Historically, coastal storms have severely impacted the Atlantic Coast of New Jersey. In response to these storms, the US Army Corps of Engineers has implemented measures such as beach renourishment, construction of groins, jetties, etc. The purpose of this study is to investigate and determine if there is a technically feasible, environmentally acceptable, and economically justifiable recommendation for federal participation to improve the existing subject project. The study area is the existing project (21-miles of shoreline) and immediately surrounding areas with a focus on the southern 9 miles (Section 2) and two erosion hotspots located in Section 1. The study was initiated in October 2022 in partnership with the non-federal sponsor, the New Jersey Department of Environmental Protection (NJDEP). The study is funded at 100% federal expense by the 2022 Disaster Relief Appropriations Act (DRSAA).
BACKGROUND / STUDY SCOPE:
The existing project provides beach erosion control, and coastal flood risk reduction for the highly populated communities and infrastructure along 21-miles of Atlantic coastline in Monmouth County, New Jersey. The project area is divided into two sections: Section I - which extends for 12 miles from Sea Bright to Loch Arbour (formally Ocean Township), and Section II - which includes the 9 miles from Asbury Park to the Manasquan Inlet, as shown in the map below. Currently the engineering team is modeling the existing conditions of the 21-mile project.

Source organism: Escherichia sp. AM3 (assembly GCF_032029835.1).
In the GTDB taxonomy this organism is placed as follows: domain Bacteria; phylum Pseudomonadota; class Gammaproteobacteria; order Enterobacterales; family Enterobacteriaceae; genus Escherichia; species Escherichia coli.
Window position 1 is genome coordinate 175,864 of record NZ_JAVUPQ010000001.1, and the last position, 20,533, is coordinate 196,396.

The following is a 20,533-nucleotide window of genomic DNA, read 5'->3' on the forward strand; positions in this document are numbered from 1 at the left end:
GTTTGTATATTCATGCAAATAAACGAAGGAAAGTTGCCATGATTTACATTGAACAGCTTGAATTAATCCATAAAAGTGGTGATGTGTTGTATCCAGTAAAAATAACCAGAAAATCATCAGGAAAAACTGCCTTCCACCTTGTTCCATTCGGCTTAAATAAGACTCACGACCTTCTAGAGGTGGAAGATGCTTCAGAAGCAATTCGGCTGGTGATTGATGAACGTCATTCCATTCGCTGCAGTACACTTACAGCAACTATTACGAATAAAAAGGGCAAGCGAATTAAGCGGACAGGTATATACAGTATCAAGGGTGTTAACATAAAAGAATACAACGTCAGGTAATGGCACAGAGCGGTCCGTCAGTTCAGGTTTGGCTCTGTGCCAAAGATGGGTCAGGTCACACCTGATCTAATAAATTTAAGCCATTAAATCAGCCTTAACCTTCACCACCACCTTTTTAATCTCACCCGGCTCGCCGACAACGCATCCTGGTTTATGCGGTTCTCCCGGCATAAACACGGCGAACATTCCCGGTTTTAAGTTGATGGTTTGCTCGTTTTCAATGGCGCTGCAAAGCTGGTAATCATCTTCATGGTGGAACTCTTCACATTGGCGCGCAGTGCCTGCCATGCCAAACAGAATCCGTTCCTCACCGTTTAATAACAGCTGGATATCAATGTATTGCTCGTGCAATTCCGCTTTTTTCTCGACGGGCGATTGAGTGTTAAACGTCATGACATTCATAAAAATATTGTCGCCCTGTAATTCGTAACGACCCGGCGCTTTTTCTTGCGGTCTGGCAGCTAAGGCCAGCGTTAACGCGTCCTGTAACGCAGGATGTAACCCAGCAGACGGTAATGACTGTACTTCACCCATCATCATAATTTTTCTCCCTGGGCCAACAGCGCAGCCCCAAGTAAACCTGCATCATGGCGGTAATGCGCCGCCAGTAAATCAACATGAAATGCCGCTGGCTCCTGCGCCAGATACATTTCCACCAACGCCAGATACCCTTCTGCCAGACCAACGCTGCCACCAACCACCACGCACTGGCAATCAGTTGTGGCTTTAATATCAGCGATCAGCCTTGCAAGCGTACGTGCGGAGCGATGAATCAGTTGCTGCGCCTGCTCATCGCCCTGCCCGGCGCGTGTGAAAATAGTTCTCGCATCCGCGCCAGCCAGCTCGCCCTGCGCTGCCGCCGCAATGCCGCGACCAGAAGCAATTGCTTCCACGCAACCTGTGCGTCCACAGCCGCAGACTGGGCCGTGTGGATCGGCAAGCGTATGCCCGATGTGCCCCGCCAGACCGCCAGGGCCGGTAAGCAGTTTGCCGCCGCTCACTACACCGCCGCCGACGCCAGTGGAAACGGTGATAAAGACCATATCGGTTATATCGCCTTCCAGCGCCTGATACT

While the project performs as designed, there are opportunities for improvement. This study aims to investigate and determine if there is a technically feasible, environmentally acceptable, and economically justifiable recommendation for federal participation to improve the existing subject project. There are two areas experiencing high rates of erosion located within Section I, specifically in Monmouth Beach and Elberon. These erosion hotspots require more frequent nourishment than anticipated. This redirects renourishment funds and sand to these locations, as opposed to other sections of the existing project that could also benefit from sand placement. The study will investigate improvements to these areas to reduce the need for renourishment and the risk of erosion.
The study will also investigate if there are features and alternatives that will improve the management of inundation risk from storm surge in Section II. The existing project has thus far performed well during extreme storm conditions and has been successful in reducing the magnitude of storm damages, though the existing project was overtopped during Hurricane Sandy, revealing the opportunity to modify the existing project to better reduce coastal flood risk.
The study team is currently modeling existing conditions in the study area and is preparing for upcoming outreach opportunities for the public to comment on potential project measures, which are briefly summarized below.
Above: Summary of potential natural & nature based (NBS), structural, and nonstructural measures being considered within the study area.